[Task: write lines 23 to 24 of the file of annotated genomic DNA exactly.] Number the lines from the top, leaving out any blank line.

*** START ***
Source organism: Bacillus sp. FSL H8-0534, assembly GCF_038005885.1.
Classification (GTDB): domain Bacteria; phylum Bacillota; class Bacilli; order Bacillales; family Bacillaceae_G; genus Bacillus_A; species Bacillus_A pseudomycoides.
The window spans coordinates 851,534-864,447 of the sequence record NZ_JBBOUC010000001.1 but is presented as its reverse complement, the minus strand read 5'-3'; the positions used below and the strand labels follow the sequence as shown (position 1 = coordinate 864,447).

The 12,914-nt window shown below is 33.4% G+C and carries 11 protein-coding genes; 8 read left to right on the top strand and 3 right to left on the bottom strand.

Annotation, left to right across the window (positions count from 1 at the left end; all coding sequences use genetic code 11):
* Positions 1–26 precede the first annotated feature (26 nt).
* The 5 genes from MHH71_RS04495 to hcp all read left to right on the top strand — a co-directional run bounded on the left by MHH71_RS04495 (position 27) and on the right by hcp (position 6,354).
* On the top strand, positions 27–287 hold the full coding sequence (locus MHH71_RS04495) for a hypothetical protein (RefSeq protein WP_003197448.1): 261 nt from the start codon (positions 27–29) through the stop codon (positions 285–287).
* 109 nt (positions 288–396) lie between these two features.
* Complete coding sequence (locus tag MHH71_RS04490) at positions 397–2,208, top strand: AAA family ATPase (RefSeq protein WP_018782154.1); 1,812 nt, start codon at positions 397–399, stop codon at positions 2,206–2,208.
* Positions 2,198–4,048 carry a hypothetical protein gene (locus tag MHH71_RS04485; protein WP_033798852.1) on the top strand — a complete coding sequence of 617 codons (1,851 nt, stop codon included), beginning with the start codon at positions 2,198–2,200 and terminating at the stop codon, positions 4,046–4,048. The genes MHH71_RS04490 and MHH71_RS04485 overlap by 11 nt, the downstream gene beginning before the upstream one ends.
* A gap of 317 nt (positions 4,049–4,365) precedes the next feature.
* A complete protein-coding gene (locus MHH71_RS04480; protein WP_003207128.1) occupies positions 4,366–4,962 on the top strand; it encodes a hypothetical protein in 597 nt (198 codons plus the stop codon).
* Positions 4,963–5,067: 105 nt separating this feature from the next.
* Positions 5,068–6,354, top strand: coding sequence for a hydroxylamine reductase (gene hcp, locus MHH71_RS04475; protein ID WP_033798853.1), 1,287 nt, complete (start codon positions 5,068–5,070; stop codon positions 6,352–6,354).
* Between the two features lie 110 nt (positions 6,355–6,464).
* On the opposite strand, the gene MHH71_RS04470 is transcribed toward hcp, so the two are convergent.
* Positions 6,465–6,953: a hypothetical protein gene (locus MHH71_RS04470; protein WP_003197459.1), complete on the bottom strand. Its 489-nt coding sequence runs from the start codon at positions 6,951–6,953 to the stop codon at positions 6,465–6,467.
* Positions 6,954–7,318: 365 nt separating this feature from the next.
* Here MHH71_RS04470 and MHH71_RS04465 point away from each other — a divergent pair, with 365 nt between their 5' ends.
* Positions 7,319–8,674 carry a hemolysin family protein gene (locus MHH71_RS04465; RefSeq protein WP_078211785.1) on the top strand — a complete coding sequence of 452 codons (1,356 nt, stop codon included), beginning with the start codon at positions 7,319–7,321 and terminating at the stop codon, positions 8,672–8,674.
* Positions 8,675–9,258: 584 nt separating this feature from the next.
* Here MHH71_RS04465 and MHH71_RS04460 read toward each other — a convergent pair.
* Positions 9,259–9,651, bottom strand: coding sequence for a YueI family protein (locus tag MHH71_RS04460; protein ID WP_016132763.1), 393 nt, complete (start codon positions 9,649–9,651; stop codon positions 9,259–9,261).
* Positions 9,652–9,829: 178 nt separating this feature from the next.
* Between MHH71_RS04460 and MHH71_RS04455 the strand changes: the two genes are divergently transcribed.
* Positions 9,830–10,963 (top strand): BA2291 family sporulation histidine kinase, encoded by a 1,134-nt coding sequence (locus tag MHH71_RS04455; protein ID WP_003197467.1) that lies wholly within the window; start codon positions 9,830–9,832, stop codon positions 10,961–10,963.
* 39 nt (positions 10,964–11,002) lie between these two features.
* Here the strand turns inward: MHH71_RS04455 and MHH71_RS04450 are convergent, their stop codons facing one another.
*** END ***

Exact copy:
* Here MHH71_RS04465 and MHH71_RS04460 read toward each other — a convergent pair.
* Positions 9,259–9,651, bottom strand: coding sequence for a YueI family protein (locus tag MHH71_RS04460; protein ID WP_016132763.1), 393 nt, complete (start codon positions 9,649–9,651; stop codon positions 9,259–9,261).